The Brown Act provides that “[n]o action or discussion shall be undertaken on any item not appearing on the posted agenda.”  However, it would appear that actions and discussions not appearing in the agenda are actually carried out in what the City considers to be the “open” part of closed sessions (hereby described as “open/closed sessions”).  This came to my attention on Friday, when I e-mailed the City Council et al. to alert them to the fact that while the Brown Act allows the City Council to meet in closed session with property negotiators, as it was itemized in the agenda for the Feb. 6th meeting, the negotiators’  identities must first be announced in open session.  The City Clerk responded by saying that there would be an open session prior to the closed session in question, thus suggesting that the announcement would be made at that point.  However, the agenda for that open/closed session only included two items: Roll Call and Public Comments.  This is, indeed, the case with all the closed session agendas that I’ve seen.  So it would appear that the City Council conducts business during these open/closed sessions that is not disclosed in the agenda

The City Council Fails to Keep Minutes of the “Open/Closed Session” Meetings.

California law requires the City Clerk to “keep a correct record of [City Council] proceedings”, and indeed, minutes and/or recordings** are produced and posted online for regular open session meetings.  This does not appear to be the case, however, with respect to open/closed meetings.  For example, there are no minutes for the Dec. 13th, 2010 open/closed session, even though a number of people (including myself) attended and made public comments at that meeting.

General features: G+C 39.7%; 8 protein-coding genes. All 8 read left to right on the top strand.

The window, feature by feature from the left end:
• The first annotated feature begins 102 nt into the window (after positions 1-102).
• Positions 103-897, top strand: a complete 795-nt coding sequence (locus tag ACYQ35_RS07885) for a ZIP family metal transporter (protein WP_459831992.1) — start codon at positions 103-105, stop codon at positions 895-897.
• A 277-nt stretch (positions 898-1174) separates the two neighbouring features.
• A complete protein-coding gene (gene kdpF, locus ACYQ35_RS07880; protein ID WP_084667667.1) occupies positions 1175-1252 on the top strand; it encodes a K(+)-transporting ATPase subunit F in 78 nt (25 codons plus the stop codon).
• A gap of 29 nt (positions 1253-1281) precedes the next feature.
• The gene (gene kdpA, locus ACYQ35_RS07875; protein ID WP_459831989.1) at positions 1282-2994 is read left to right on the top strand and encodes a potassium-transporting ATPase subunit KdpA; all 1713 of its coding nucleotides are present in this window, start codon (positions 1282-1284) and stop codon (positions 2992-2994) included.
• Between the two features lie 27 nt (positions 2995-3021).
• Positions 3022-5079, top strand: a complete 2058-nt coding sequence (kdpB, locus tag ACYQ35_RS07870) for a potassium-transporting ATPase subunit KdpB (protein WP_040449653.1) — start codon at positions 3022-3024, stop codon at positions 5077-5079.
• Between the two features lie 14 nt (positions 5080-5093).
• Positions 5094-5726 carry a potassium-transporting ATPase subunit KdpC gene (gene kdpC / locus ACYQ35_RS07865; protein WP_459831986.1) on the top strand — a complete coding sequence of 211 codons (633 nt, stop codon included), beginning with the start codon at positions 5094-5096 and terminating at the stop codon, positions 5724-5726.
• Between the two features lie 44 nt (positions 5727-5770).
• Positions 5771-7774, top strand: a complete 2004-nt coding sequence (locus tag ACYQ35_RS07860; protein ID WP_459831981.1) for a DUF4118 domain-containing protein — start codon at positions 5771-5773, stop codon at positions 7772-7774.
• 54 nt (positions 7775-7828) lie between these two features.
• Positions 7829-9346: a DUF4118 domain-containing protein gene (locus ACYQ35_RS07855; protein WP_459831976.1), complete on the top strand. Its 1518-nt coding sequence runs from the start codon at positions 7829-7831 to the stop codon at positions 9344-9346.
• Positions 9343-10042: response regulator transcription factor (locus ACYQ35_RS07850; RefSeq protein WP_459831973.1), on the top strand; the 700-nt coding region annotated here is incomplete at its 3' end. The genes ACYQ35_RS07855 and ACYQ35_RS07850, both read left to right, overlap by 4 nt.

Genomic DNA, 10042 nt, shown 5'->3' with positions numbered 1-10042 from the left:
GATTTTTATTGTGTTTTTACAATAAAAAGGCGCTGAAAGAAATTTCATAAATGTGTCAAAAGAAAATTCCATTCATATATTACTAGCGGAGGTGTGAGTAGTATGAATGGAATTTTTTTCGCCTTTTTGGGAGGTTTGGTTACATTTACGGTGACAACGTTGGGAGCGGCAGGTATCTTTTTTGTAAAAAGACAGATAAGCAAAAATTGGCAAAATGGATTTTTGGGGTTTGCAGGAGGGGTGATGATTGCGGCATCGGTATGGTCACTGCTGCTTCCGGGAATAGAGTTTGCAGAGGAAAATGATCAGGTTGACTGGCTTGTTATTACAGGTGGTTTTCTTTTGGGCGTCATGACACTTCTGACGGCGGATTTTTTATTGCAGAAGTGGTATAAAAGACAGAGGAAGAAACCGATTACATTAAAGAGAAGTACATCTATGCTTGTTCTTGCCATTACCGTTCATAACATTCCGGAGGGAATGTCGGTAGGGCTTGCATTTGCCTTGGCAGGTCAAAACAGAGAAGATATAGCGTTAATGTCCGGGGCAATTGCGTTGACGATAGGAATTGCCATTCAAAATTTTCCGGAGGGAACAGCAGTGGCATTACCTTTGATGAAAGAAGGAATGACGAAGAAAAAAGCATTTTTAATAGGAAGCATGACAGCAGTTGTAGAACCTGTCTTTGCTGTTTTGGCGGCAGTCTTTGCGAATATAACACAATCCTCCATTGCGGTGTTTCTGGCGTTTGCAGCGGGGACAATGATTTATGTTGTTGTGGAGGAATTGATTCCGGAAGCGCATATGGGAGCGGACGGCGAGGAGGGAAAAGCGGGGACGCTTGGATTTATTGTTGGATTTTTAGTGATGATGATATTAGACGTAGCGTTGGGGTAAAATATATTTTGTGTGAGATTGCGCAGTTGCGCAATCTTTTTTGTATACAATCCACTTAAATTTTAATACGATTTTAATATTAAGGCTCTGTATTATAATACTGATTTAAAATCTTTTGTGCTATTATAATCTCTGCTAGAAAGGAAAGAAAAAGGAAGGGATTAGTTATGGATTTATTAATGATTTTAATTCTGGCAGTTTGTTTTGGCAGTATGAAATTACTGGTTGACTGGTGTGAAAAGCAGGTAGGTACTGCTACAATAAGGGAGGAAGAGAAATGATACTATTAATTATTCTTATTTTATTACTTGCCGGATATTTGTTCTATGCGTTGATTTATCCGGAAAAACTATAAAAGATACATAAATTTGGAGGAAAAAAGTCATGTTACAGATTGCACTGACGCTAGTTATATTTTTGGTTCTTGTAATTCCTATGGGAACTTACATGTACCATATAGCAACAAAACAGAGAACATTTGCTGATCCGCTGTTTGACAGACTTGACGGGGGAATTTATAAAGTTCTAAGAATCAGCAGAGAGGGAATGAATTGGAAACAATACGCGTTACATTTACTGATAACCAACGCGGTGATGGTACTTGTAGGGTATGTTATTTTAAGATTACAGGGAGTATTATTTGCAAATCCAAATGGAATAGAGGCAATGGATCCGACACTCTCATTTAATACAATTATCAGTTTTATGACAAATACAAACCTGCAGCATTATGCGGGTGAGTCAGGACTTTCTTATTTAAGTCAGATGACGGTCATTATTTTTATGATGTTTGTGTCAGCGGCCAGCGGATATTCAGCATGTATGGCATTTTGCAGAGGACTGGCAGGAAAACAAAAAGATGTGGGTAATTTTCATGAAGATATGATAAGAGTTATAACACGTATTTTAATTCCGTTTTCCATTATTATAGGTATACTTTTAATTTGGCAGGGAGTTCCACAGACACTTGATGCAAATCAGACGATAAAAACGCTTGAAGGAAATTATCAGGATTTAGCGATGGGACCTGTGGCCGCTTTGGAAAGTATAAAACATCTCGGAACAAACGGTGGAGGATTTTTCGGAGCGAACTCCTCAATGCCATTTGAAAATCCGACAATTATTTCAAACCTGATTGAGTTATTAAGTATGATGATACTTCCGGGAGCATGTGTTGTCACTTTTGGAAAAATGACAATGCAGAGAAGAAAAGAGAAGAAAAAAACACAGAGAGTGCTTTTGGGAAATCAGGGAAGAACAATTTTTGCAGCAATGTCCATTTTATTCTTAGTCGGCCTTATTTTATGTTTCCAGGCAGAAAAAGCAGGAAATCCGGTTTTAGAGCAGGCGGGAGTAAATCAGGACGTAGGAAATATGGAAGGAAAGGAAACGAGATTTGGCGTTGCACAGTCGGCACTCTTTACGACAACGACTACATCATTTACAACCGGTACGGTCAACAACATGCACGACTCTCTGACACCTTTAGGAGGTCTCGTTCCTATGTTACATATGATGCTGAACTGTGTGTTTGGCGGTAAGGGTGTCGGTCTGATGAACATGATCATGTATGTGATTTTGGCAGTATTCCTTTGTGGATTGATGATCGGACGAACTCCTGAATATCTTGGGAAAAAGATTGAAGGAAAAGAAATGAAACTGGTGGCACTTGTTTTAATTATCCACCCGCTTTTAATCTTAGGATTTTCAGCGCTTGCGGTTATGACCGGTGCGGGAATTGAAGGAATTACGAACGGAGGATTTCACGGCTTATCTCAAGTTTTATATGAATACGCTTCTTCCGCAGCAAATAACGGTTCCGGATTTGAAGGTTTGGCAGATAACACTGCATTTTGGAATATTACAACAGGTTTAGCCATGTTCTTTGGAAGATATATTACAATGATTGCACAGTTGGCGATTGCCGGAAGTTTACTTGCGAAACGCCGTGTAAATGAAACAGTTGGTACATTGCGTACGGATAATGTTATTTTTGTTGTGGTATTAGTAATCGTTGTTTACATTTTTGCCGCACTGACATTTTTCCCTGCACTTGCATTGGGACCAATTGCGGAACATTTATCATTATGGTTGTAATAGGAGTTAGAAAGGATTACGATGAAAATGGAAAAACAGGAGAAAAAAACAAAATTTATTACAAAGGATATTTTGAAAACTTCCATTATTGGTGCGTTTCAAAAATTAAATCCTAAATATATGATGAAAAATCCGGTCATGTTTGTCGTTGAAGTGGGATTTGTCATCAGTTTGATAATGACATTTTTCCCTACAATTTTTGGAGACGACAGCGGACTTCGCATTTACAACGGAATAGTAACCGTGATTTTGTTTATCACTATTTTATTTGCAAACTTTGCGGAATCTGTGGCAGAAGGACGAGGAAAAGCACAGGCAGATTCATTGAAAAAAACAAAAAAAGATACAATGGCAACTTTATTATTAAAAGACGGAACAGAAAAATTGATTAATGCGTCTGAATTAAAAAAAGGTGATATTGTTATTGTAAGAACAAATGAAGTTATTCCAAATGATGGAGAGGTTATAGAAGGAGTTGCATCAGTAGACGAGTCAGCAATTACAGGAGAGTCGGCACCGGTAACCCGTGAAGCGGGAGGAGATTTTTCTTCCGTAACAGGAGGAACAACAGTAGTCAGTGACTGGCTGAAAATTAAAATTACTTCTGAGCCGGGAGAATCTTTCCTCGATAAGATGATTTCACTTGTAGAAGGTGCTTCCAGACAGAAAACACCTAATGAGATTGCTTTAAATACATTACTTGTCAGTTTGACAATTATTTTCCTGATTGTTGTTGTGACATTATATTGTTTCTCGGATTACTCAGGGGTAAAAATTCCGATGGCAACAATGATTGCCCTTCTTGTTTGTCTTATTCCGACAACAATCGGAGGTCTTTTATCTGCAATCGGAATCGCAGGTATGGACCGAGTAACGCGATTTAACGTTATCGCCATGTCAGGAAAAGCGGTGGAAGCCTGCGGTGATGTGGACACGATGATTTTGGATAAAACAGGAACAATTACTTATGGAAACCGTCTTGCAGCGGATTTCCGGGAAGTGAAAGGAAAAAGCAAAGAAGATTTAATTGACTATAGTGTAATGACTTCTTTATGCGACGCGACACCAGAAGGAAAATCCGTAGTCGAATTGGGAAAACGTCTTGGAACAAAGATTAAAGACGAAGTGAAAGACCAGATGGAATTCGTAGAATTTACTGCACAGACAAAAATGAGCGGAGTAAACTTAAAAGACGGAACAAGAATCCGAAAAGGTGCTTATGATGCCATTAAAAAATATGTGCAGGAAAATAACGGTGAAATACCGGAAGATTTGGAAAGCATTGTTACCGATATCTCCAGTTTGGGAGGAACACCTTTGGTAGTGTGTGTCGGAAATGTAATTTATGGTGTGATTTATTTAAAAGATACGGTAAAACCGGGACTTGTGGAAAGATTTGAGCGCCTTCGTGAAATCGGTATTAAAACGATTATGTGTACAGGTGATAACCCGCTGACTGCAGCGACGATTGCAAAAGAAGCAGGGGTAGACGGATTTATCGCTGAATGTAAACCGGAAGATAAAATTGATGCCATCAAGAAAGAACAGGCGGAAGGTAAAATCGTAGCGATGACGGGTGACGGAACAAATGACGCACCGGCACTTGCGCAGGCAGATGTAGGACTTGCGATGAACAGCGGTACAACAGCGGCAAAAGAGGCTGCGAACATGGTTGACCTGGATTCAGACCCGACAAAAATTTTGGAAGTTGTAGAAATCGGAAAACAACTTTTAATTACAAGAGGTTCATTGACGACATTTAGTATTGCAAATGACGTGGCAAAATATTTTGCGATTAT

So basically we have a situation in which the City Council seems to 1) be holding public meetings without alerting the public about it, 2) not including all items to be discussed in the agenda and 3) not keeping minutes of those meetings – all in violation of state law.

There is yet another serious way in which the City violates the Brown Act:

The City Council Fails to Disclose the Subject of Anticipated Litigation

The Brown Act allows the City Council to meet in closed session to discuss exposures to litigation against the City.  However, the law also provides that the closed session agenda must describe the “facts and circumstances” which have exposed the City to litigation, except when such facts are not known to the potential plaintiff.  A quick look through a sample of City Council agendas from 1998 on suggests that those facts and circumstances are never disclosed, even in cases where it’s very clear that the potential plaintiff is quite aware of what those facts are (e.g. the murder of Gwendolyn Killings and the disagreement with Dan Dillman about the use of the Bal Theatre).

The disclosure of this information is very important for the public as it allows San Leandrans to keep a closer tab on how the City is fulfilling its legal obligations towards the community.  A plethora of circumstances that make litigation against the Police Department likely, suggests that there are serious troubles with that institution.  The City Attorney’s judgement that the City may be sued for employment discrimination or Brown Act violations, will shine some light into what’s going on at City Hall.  Litigation is also very expensive, so it behooves the public to keep a close eye on what the City is doing to bring about lawsuits against it.

I find this pattern of violations of Open Meeting laws to be very disturbing.    I can only hope that they will be addressed immediately by our City Officials.  I will keep you posted of any response I receive.


* I sent my initial e-mail to Mayor Stephen Cassidy, City Council Members Michael Gregory, Ursula Reed, Diana Souza, Joyce Starosciak, Pauline Cutter and Jim Prola, City Attorney Jayne Williams, Community Relations Representative Kathy Ornelas and City Clerk Marian Handa.  Handa responded to that message, also copying City Manager Chris Zapata and Assistant City Manager Lianne Marshall.